Intersectional conversations of gender and race are not new, and certainly not unique to this generation. The Way Home and Light in the Shadows are two World Trust films that dive deep into the heart of rooted experiences that elicit difficult conversations on racism, misogyny, and misogynoir.
Ericka Huggins is in the spotlight today as World Trust continues to profile the diversity workshop facilitators who help institutions initiate conversations that help people understand concepts like white privilege and systemic racism.
A professor of sociology at Laney College in Oakland, California, Ericka has been a human rights' activist and educator for over 30 years. She is skilled at finding ways to appeal to people on an emotional level, using their common experience to engage in community building and critical thinking.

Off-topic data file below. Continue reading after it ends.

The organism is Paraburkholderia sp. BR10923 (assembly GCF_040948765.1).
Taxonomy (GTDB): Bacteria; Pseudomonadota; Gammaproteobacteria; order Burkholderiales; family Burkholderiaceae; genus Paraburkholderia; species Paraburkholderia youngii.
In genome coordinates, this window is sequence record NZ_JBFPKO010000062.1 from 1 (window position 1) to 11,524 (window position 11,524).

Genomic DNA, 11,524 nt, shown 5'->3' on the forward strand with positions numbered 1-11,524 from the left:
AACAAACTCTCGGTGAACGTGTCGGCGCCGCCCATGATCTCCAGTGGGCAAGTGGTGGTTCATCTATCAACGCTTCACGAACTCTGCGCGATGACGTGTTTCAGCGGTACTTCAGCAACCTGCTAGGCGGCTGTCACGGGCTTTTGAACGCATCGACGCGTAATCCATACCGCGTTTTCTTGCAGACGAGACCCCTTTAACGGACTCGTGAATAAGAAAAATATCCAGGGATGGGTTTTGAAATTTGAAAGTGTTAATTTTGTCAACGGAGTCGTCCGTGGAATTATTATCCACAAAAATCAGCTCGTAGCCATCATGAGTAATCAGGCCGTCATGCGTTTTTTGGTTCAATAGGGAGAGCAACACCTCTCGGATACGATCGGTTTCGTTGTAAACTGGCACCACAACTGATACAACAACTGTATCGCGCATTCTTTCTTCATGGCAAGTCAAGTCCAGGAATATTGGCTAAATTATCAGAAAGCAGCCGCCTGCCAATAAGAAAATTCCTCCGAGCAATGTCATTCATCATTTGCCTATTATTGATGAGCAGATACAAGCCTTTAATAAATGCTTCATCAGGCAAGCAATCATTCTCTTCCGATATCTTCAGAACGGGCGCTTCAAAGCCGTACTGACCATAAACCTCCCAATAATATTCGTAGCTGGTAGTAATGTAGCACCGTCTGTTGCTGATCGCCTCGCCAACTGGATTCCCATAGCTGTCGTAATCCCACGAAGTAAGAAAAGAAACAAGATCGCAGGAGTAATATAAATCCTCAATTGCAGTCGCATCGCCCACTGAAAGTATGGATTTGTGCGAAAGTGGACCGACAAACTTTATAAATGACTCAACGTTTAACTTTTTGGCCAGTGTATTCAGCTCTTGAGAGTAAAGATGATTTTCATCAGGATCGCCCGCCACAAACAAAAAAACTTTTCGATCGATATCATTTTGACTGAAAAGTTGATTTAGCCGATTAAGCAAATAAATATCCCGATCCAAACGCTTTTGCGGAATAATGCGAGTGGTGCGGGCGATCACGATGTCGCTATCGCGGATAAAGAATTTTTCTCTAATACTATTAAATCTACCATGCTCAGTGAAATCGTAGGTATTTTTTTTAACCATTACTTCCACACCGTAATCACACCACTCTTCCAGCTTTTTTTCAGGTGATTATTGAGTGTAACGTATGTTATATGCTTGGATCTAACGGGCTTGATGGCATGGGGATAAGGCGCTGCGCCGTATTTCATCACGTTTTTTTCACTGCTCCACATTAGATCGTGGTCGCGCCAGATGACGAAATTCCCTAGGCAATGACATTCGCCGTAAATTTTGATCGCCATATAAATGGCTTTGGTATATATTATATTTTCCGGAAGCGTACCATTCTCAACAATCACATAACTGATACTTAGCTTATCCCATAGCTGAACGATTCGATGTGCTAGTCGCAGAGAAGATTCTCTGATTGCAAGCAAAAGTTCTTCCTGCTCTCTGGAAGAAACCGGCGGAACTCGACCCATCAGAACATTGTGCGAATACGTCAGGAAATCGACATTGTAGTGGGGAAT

"One question that I always ask is, 'How many people in the room have children?'" Ericka explains. "This lets people express their own compassion. And then we look at the film we're watching, or the story we're discussing, through the lens of our own beloved children. It shifts the tone of the conversation from people's heads to their hearts. An added advantage is that talking about the world we want for our kids takes the conversation away from the personal and makes it more universal."
"I love to watch how Ericka invites people to connect, grow and tranform," says Shakti Butler, Founder of World Trust, "She sees the best in every human heart and invites their greatness to shine. She works from the belief that most people want the same thing: happiness, connection and a chance to participate fully in the web of life! We are fortunate to have such a brilliant and masterful educator on the World Trust team."